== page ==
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02 Apr 2018 71 views
 
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photoblog image The Burn #1

The Burn #1

Each year there is a sugar-cane harvesting season.

 

Here is a field of sugar-cane, not more than 50 metres from our house, being burned-off in preparation for harvesting next morning. The crop is set alight to burn off the dead leaves, and to drive out snakes.

 

Standing near the fire are two young men with hand-operated, back-pack fire extinguishers...a noble idea, but those devices would be hard-pressed to extinguish a lit cigarette, let alone the brief inferno of a fired sugar-cane  field!

 

It is a spectacular sight, but I would prefer that the photo-opportunity was taking place a few hundred metres from my house!

The Burn #1

Each year there is a sugar-cane harvesting season.

 

Here is a field of sugar-cane, not more than 50 metres from our house, being burned-off in preparation for harvesting next morning. The crop is set alight to burn off the dead leaves, and to drive out snakes.

 

Standing near the fire are two young men with hand-operated, back-pack fire extinguishers...a noble idea, but those devices would be hard-pressed to extinguish a lit cigarette, let alone the brief inferno of a fired sugar-cane  field!

 

It is a spectacular sight, but I would prefer that the photo-opportunity was taking place a few hundred metres from my house!

comments (15)

A spectacular shot, Ray, but a bit too close for comfort!
Ray: It was dark, and I was standing quite close, Frank...there were burning floaties landing all about...
I would want a very long lens!
Ray: I don't have a long lens for the smartphone, Larry.
I remember your images of the sugar cane harvesting fires from previous years - always great. But this is terrific!
Ray: I am attracted to the event, Elizabeth.
I can imagine the consternation such a sight would cause you, Ray, so close to your house, but you've made a fabulous image of it. I especially like that the burn-off gets rid of the snakes!
Ray: It concerns me that animals, like snakes, might get burned, Ginnie.
  • Astrid
  • Netherlands
  • 2 Apr 2018, 07:25
Too close for comfort, Ray. I know what you mean. It is spectacular though...
I wonder if you now find more snakes on your property after they burn the cane??
Ray: We get quite a lot of snakes in the house yard, Astrid, but I have not noticed more at this time.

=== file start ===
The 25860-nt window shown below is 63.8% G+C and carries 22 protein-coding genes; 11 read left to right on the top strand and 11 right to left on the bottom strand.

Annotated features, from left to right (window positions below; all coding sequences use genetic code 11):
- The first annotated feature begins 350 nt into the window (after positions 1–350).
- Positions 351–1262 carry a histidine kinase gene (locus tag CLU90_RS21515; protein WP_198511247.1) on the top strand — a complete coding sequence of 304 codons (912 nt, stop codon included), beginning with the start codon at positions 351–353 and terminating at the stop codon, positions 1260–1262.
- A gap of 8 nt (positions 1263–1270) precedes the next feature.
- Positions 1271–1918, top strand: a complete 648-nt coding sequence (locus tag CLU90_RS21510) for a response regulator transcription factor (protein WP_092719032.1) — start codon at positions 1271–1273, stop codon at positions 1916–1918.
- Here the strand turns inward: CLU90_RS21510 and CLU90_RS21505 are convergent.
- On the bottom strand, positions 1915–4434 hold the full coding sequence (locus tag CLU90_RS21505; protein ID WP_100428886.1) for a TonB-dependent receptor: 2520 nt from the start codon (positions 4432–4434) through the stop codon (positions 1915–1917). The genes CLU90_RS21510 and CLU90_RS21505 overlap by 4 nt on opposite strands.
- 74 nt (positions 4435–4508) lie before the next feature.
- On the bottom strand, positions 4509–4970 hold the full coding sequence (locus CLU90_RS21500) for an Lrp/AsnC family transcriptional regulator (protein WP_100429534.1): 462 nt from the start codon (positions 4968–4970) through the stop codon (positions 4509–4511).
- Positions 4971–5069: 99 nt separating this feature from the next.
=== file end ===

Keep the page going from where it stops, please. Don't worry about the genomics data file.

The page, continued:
• Chris
  • Not Nowhere
  • 2 Apr 2018, 07:32
This is a lovely dramatic picture Ole Bean. I think you are very lucky for it not to have been: -

The last picture you ever took

The last fire your house and contents ever saw
Ray: It amazes me that the burners are so nonchalant about what they are doing, Chris.
Impressionnant et surement dangereux ..mais l'experience doit être là ..
Bonne journée
Ray: Je ne peux pas laisser une occasion comme celle-ci se gâter, Claudine.
  • gutteridge
  • Somewhere in deep space
  • 2 Apr 2018, 08:38
Scary event I would say Ray, glad all was well.
Ray: I mentioned it to my family, and their response is that no village houses have been burned down... sad smile
Worrying for you, but what a photo opp. Does the cane ever get over charred ?
Ray: It seems that the burner must be careful to choose the day for the burn, Martin...foliage just dry enough...weather just humid enough...
I can understand you being concerned with this taking place close to your home.
Ray: I seem to be the only person in the vllage who has concerns about this practice, Brian, which is a surprise as ours is about the only house not constructed of wood.
Presumably you have more effective fire extinguishers to hand! smile
Ray: The Tambon [collection of villages of which ours is the central one] has a large firetruck, Tom, but I have never seen it on duty at a burn-off.

We do not have an extinguisher in our house.
I think I would invest in a fire hose Ray!
Ray: I have several garden hoses, Bill, but doubt they would do much to this inferno.
This is a fabulous shot, Ray. It looks like more than one layer. I landed in Cuba at night years ago and was a bit horrified that the area was covered with individual fires. I was told the story you have just explained which gave me some small comfort.
Ray: Tomorrow I show another pic, and a short video to emphasise the sense and sound of it, Mary.
  • Alan
  • Great Britain (UK)
  • 2 Apr 2018, 20:44
With all those sparks, I could see it going horribly wrong.
Ray: I suppose the extreme humidity prevents things from turning out as badly as I imagine they could, Alan.
this is an even better photo of the burn than last year Ray....petersmile
Ray: Thank you, Peter.

Sometimes I look back and wonder of my modest photographer skills might be declining.

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